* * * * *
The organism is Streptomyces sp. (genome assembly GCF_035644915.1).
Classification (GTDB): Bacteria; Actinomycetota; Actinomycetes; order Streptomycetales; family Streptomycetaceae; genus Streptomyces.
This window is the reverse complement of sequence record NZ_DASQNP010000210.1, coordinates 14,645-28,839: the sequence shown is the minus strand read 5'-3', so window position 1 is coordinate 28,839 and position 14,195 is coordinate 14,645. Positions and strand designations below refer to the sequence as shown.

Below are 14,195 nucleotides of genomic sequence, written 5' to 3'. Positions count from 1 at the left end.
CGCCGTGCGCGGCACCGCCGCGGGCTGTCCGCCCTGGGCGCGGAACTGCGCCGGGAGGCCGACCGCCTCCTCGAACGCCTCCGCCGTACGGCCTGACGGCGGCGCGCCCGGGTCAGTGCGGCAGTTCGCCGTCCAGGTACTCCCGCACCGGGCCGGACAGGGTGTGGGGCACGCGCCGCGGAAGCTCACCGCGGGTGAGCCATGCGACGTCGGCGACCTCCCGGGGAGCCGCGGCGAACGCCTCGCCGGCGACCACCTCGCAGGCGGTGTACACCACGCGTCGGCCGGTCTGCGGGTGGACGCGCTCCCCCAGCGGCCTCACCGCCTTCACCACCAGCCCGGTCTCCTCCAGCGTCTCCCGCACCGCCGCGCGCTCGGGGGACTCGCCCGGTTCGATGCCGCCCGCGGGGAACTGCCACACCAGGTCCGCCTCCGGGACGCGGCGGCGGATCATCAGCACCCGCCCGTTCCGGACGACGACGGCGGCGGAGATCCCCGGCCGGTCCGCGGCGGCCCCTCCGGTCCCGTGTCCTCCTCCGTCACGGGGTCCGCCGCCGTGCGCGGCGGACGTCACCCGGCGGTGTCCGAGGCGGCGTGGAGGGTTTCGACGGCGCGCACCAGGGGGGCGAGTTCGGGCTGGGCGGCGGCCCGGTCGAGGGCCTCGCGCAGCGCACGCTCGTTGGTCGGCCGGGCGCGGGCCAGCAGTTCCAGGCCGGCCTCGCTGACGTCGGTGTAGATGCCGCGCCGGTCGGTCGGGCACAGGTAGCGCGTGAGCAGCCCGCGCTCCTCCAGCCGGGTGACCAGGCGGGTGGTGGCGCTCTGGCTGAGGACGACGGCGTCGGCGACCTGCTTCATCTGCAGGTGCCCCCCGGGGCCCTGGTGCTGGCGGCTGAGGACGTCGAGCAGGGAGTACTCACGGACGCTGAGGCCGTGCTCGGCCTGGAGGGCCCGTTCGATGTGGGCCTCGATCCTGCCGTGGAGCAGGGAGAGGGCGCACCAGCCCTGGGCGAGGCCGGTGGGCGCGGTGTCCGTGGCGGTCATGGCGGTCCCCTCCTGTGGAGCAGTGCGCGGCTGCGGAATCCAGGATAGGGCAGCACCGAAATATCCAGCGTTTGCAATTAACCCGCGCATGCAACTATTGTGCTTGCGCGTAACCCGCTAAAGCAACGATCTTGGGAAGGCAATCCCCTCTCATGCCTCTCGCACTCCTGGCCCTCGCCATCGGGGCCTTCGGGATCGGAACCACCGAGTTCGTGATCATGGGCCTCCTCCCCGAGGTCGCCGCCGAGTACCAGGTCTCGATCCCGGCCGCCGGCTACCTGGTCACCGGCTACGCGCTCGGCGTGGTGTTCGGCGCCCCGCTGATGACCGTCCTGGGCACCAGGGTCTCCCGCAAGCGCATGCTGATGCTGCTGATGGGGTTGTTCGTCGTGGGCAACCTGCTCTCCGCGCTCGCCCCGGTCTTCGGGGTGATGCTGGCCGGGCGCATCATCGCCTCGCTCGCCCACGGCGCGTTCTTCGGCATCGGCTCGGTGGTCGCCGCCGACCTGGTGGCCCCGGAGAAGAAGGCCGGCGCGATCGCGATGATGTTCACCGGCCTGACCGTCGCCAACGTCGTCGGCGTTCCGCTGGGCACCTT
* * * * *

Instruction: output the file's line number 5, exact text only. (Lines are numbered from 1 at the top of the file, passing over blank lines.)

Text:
CGCCGTGCGCGGCACCGCCGCGGGCTGTCCGCCCTGGGCGCGGAACTGCGCCGGGAGGCCGACCGCCTCCTCGAACGCCTCCGCCGTACGGCCTGACGGCGGCGCGCCCGGGTCAGTGCGGCAGTTCGCCGTCCAGGTACTCCCGCACCGGGCCGGACAGGGTGTGGGGCACGCGCCGCGGAAGCTCACCGCGGGTGAGCCATGCGACGTCGGCGACCTCCCGGGGAGCCGCGGCGAACGCCTCGCCGGCGACCACCTCGCAGGCGGTGTACACCACGCGTCGGCCGGTCTGCGGGTGGACGCGCTCCCCCAGCGGCCTCACCGCCTTCACCACCAGCCCGGTCTCCTCCAGCGTCTCCCGCACCGCCGCGCGCTCGGGGGACTCGCCCGGTTCGATGCCGCCCGCGGGGAACTGCCACACCAGGTCCGCCTCCGGGACGCGGCGGCGGATCATCAGCACCCGCCCGTTCCGGACGACGACGGCGGCGGAGATCCCCGGCCGGTCCGCGGCGGCCCCTCCGGTCCCGTGTCCTCCTCCGTCACGGGGTCCGCCGCCGTGCGCGGCGGACGTCACCCGGCGGTGTCCGAGGCGGCGTGGAGGGTTTCGACGGCGCGCACCAGGGGGGCGAGTTCGGGCTGGGCGGCGGCCCGGTCGAGGGCCTCGCGCAGCGCACGCTCGTTGGTCGGCCGGGCGCGGGCCAGCAGTTCCAGGCCGGCCTCGCTGACGTCGGTGTAGATGCCGCGCCGGTCGGTCGGGCACAGGTAGCGCGTGAGCAGCCCGCGCTCCTCCAGCCGGGTGACCAGGCGGGTGGTGGCGCTCTGGCTGAGGACGACGGCGTCGGCGACCTGCTTCATCTGCAGGTGCCCCCCGGGGCCCTGGTGCTGGCGGCTGAGGACGTCGAGCAGGGAGTACTCACGGACGCTGAGGCCGTGCTCGGCCTGGAGGGCCCGTTCGATGTGGGCCTCGATCCTGCCGTGGAGCAGGGAGAGGGCGCACCAGCCCTGGGCGAGGCCGGTGGGCGCGGTGTCCGTGGCGGTCATGGCGGTCCCCTCCTGTGGAGCAGTGCGCGGCTGCGGAATCCAGGATAGGGCAGCACCGAAATATCCAGCGTTTGCAATTAACCCGCGCATGCAACTATTGTGCTTGCGCGTAACCCGCTAAAGCAACGATCTTGGGAAGGCAATCCCCTCTCATGCCTCTCGCACTCCTGGCCCTCGCCATCGGGGCCTTCGGGATCGGAACCACCGAGTTCGTGATCATGGGCCTCCTCCCCGAGGTCGCCGCCGAGTACCAGGTCTCGATCCCGGCCGCCGGCTACCTGGTCACCGGCTACGCGCTCGGCGTGGTGTTCGGCGCCCCGCTGATGACCGTCCTGGGCACCAGGGTCTCCCGCAAGCGCATGCTGATGCTGCTGATGGGGTTGTTCGTCGTGGGCAACCTGCTCTCCGCGCTCGCCCCGGTCTTCGGGGTGATGCTGGCCGGGCGCATCATCGCCTCGCTCGCCCACGGCGCGTTCTTCGGCATCGGCTCGGTGGTCGCCGCCGACCTGGTGGCCCCGGAGAAGAAGGCCGGCGCGATCGCGATGATGTTCACCGGCCTGACCGTCGCCAACGTCGTCGGCGTTCCGCTGGGCACCTT